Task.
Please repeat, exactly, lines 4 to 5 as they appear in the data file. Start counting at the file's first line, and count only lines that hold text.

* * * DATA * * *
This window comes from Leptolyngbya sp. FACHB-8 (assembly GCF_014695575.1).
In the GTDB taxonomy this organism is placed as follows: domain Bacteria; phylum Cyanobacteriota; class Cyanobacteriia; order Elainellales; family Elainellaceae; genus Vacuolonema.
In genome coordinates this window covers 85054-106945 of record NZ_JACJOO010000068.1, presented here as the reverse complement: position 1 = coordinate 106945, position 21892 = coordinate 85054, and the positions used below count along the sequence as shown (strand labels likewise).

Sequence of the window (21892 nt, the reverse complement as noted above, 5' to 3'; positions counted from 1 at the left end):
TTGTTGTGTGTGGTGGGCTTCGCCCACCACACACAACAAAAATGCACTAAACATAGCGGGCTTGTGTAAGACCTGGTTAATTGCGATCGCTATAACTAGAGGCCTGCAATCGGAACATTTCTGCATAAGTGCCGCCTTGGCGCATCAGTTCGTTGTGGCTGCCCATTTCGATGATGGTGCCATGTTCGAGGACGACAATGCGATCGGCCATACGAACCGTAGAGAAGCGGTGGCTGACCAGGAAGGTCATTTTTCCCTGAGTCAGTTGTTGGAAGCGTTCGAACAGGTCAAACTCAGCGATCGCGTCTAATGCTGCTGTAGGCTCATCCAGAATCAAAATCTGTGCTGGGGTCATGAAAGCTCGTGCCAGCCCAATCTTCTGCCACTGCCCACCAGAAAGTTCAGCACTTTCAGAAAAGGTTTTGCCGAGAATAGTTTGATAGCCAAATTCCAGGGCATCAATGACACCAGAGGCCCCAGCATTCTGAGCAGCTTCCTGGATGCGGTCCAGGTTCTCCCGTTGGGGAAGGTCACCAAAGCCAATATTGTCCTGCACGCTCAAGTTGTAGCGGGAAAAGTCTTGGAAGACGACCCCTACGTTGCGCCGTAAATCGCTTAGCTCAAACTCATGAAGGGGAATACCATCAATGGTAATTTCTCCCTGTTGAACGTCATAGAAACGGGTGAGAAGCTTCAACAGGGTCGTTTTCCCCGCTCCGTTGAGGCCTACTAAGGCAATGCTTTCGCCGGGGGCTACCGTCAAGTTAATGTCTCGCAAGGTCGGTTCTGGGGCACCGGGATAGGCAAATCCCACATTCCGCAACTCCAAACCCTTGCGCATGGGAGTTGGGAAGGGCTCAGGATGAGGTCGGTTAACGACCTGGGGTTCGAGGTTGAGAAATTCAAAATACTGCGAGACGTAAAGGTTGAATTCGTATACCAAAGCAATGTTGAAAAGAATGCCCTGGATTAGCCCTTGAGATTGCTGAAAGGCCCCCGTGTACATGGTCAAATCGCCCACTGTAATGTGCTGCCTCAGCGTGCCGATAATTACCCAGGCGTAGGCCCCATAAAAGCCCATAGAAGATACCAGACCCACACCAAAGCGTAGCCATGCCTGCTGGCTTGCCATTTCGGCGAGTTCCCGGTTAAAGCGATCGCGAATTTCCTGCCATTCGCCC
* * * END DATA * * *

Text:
Sequence of the window (21892 nt, the reverse complement as noted above, 5' to 3'; positions counted from 1 at the left end):
TTGTTGTGTGTGGTGGGCTTCGCCCACCACACACAACAAAAATGCACTAAACATAGCGGGCTTGTGTAAGACCTGGTTAATTGCGATCGCTATAACTAGAGGCCTGCAATCGGAACATTTCTGCATAAGTGCCGCCTTGGCGCATCAGTTCGTTGTGGCTGCCCATTTCGATGATGGTGCCATGTTCGAGGACGACAATGCGATCGGCCATACGAACCGTAGAGAAGCGGTGGCTGACCAGGAAGGTCATTTTTCCCTGAGTCAGTTGTTGGAAGCGTTCGAACAGGTCAAACTCAGCGATCGCGTCTAATGCTGCTGTAGGCTCATCCAGAATCAAAATCTGTGCTGGGGTCATGAAAGCTCGTGCCAGCCCAATCTTCTGCCACTGCCCACCAGAAAGTTCAGCACTTTCAGAAAAGGTTTTGCCGAGAATAGTTTGATAGCCAAATTCCAGGGCATCAATGACACCAGAGGCCCCAGCATTCTGAGCAGCTTCCTGGATGCGGTCCAGGTTCTCCCGTTGGGGAAGGTCACCAAAGCCAATATTGTCCTGCACGCTCAAGTTGTAGCGGGAAAAGTCTTGGAAGACGACCCCTACGTTGCGCCGTAAATCGCTTAGCTCAAACTCATGAAGGGGAATACCATCAATGGTAATTTCTCCCTGTTGAACGTCATAGAAACGGGTGAGAAGCTTCAACAGGGTCGTTTTCCCCGCTCCGTTGAGGCCTACTAAGGCAATGCTTTCGCCGGGGGCTACCGTCAAGTTAATGTCTCGCAAGGTCGGTTCTGGGGCACCGGGATAGGCAAATCCCACATTCCGCAACTCCAAACCCTTGCGCATGGGAGTTGGGAAGGGCTCAGGATGAGGTCGGTTAACGACCTGGGGTTCGAGGTTGAGAAATTCAAAATACTGCGAGACGTAAAGGTTGAATTCGTATACCAAAGCAATGTTGAAAAGAATGCCCTGGATTAGCCCTTGAGATTGCTGAAAGGCCCCCGTGTACATGGTCAAATCGCCCACTGTAATGTGCTGCCTCAGCGTGCCGATAATTACCCAGGCGTAGGCCCCATAAAAGCCCATAGAAGATACCAGACCCACACCAAAGCGTAGCCATGCCTGCTGGCTTGCCATTTCGGCGAGTTCCCGGTTAAAGCGATCGCGAATTTCCTGCCATTCGCCC